Abstract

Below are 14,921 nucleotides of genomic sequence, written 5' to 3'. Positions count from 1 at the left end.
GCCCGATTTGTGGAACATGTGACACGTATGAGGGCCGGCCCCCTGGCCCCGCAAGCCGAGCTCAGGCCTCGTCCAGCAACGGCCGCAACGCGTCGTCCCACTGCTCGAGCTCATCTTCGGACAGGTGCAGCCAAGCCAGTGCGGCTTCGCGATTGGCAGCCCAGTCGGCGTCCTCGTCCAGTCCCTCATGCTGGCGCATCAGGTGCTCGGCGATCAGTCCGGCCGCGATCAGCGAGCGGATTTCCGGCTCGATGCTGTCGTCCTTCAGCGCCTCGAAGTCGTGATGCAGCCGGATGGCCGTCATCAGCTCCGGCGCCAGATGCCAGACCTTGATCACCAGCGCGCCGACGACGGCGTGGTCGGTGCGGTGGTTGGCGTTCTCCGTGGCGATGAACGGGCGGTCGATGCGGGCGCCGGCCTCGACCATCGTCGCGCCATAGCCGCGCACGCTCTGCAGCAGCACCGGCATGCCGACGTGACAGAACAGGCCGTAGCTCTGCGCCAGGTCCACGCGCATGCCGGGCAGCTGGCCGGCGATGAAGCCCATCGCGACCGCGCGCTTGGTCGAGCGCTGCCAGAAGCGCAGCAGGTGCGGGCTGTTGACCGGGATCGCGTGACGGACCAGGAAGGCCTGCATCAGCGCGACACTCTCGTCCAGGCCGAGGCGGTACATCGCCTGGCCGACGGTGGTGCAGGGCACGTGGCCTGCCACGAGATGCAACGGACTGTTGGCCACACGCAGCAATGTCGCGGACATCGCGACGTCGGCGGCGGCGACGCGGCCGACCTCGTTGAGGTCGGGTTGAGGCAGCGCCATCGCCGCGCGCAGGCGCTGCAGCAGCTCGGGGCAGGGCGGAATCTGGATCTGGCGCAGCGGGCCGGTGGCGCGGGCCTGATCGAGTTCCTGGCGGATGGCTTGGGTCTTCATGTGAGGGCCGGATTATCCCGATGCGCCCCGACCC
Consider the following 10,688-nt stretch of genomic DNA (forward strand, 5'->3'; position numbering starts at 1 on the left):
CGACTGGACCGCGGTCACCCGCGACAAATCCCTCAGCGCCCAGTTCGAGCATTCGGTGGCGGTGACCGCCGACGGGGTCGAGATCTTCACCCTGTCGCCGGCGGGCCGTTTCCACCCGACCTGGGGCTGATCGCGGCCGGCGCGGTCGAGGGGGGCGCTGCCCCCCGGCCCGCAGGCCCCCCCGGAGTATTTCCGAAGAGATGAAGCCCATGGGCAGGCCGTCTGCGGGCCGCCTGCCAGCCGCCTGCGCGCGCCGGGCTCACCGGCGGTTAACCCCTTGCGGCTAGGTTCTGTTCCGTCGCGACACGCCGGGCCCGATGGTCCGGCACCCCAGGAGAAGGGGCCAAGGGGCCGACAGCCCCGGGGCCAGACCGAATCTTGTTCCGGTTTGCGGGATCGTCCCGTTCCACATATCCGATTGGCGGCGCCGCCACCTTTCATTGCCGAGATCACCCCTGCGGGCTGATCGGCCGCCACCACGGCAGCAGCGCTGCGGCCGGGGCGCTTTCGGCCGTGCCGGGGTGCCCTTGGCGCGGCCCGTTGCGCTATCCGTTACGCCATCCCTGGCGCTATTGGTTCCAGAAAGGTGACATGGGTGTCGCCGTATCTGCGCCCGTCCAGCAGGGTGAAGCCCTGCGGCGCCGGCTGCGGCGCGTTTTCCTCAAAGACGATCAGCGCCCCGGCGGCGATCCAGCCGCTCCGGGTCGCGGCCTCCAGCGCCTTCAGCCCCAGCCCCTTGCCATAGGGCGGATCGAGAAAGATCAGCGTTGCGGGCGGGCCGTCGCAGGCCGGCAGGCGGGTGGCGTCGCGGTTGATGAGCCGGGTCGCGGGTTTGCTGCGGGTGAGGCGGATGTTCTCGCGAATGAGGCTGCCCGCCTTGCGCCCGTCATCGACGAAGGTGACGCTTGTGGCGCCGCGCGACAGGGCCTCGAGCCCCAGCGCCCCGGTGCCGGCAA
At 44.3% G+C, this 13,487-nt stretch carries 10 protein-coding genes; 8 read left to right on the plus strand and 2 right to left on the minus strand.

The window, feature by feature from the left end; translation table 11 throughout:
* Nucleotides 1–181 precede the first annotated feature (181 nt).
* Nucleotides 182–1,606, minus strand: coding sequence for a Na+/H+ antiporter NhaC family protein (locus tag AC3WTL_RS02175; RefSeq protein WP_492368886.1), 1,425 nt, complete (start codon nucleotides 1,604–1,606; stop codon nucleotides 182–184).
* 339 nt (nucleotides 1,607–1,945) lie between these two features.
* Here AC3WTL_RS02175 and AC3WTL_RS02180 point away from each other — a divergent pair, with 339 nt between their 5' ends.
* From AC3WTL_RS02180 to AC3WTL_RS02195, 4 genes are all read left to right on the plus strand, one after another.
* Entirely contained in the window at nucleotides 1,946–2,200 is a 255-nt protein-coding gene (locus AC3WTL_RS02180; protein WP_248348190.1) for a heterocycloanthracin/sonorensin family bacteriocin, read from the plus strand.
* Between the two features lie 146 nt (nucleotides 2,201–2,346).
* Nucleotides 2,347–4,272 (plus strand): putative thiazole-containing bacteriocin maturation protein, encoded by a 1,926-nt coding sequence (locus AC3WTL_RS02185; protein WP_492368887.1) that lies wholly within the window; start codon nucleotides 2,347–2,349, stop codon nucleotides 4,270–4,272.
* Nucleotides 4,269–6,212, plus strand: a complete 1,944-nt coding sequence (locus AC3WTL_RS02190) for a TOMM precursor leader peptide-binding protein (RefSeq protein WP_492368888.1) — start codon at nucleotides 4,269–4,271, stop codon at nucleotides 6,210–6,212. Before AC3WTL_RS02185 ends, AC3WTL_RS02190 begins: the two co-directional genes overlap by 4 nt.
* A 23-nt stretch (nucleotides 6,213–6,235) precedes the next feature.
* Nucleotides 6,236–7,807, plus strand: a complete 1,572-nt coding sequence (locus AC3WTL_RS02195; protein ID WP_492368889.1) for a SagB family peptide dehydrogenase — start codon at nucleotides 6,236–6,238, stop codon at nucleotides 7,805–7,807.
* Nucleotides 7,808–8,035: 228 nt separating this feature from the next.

A new plate tectonic interpretation of the Zagros Range is presented on the basis of the available geophysical data and the distribution of the main lithofacies associations, particularly of igneous and metamorphic rocks, which are found along the ancient plate margins. Ophiolites, the remnants of the Mesozoic oceanic crust and upper mantle, are included within the imbricated zone. To the southwest they are in direct contact with the carbonate shelf sequence of almost the same age. The shelf sequence represents a northeastern margin of the African-Arabian plate. The ophiolite complex includes pelagic sediments, mostly radiolarites, with volcanic rocks and peridotite associated with gabbro and eclogite-amphibolite. The complex has partly a mélange character, and in some places it includes glaucophane schists. Low- to medium-pressure metamorphic rocks occur within the Sanandaj-Sirjan zone to the northeast. These rocks are commonly thrust slices transported from the northeast, and in many places they are intruded by Jurassic-Cretaceous and Paleogene granitic rocks. Andesites, with subordinate basalt, latite, and dacite, are included, together with the associated Paleogene sediments, within the volcanic belt; they are frequently accompanied by large masses of granodiorite, monzonite, and quartz diorite. The rocks of the andesite and granite associations define the ancient magmatic arc, probably of Andean type; to the southwest they are in contact with the ophiolites, and this contact line, now represented by the large Baft-Nain fault zone, is the relict subduction zone in front of the central-eastern Iranian microplate.

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